Must See in Kos: Hani (Χάνι) Folklore Museum
Hani (Χάνι), a building once used to house livestock was carefully renovated in 2010 to be repurposed as an exhibition center, initially designed to showcase the permanent collections of the Exhibition Center of Modern History and Italian Architecture.
But in 2016, local authorities have decided to fill up the space with things that relate the history of the island and that reflect the role of the Dodecanese in Greece. Therefore, the inscription “Exhibition Center of Modern History and Italian Architecture” no longer exists. The first exhibition of the new museum, “March 7, 1948: The completion of a course” was inaugurated by Prokopios Pavlopoulos, the President of Greece, on March 7, 2016.
The museum is structured into six sections and presents a large collection of photographs, newspapers, prints and audiovisual records, highlighting the political, military, and diplomatic events that led up to the union of the Dodecanese with Greece.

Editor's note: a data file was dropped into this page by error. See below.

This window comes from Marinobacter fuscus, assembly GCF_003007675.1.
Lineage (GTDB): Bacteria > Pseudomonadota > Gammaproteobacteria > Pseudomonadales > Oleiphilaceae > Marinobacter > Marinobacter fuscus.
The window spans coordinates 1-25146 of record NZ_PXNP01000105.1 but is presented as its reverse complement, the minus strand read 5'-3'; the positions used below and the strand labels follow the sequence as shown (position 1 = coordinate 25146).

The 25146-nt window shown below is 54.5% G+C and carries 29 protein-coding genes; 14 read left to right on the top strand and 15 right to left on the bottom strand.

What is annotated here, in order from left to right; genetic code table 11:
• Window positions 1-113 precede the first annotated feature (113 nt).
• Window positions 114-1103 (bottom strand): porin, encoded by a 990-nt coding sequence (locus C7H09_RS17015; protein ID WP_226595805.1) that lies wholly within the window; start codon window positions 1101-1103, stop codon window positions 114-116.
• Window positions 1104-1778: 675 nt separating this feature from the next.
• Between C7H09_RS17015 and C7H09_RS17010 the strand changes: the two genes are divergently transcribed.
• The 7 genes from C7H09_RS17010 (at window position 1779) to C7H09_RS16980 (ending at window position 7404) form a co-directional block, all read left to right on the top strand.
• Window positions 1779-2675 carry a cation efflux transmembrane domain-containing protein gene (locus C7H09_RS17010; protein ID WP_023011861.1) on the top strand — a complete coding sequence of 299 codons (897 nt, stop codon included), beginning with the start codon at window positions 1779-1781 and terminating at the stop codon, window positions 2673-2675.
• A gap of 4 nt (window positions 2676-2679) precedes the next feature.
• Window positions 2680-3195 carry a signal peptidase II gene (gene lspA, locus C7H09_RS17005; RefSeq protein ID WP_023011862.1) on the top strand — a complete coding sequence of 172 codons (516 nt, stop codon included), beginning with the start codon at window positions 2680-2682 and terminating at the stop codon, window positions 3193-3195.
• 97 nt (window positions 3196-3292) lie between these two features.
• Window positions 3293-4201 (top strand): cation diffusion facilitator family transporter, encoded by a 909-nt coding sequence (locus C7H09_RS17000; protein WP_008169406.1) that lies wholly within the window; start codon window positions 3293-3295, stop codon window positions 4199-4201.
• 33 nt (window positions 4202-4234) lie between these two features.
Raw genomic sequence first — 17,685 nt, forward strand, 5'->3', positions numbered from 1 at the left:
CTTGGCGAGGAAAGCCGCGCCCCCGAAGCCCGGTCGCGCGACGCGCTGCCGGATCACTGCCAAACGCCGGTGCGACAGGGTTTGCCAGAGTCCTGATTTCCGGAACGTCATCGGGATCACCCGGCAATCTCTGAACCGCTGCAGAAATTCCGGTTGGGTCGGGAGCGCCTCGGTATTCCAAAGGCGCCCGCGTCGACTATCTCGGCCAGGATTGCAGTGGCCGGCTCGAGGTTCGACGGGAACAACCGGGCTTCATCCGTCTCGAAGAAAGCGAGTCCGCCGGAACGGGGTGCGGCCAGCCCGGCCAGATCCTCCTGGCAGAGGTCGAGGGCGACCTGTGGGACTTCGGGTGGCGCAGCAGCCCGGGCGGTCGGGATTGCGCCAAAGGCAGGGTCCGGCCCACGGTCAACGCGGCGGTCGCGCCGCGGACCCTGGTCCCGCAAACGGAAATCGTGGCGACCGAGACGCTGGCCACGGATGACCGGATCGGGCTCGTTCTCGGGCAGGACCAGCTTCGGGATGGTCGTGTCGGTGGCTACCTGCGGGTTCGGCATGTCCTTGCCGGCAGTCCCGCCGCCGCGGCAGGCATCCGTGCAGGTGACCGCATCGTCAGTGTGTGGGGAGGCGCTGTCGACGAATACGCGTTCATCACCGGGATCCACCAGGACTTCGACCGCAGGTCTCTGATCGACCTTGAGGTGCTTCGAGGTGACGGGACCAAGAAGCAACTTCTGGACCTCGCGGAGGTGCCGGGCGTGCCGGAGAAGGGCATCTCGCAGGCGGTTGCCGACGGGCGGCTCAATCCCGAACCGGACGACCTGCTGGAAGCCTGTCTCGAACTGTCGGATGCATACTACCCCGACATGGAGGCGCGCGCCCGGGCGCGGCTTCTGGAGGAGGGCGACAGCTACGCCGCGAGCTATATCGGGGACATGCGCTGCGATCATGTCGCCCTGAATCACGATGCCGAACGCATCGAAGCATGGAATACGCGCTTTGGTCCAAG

A special section of the museum is dedicated to the Junkers Ju 52 German aircraft section. The Junkers Ju 52, also called Tante Ju (“Aunt Ju”) and Iron Annie, were adopted by the Luftwaffe in World War 2. Visitors can see a relic of such an aircraft, as well as pictures and documents that show how these weapons were used during the war. Another impressive exhibit is the propeller of a German Messerschmitt Bf 109. The Messerschmitt Bf 109 was the backbone of the Luftwaffe’s fighter force. The exhibition is complete with military uniforms, insignia, and memorabilia, weapons, cookware and other utensils.
The museum can be visited free of charge weekdays from 10:00 to 13:00. Weekends, the museum is closed for the public.
Besides functioning as a museum with a permanent collection, Hani also welcomes visiting exhibitions of painting and photography, as well as book presentations, concerts, film screenings, and other cultural events. The Philharmonic of the Municipality of Kos is housed in Hani too.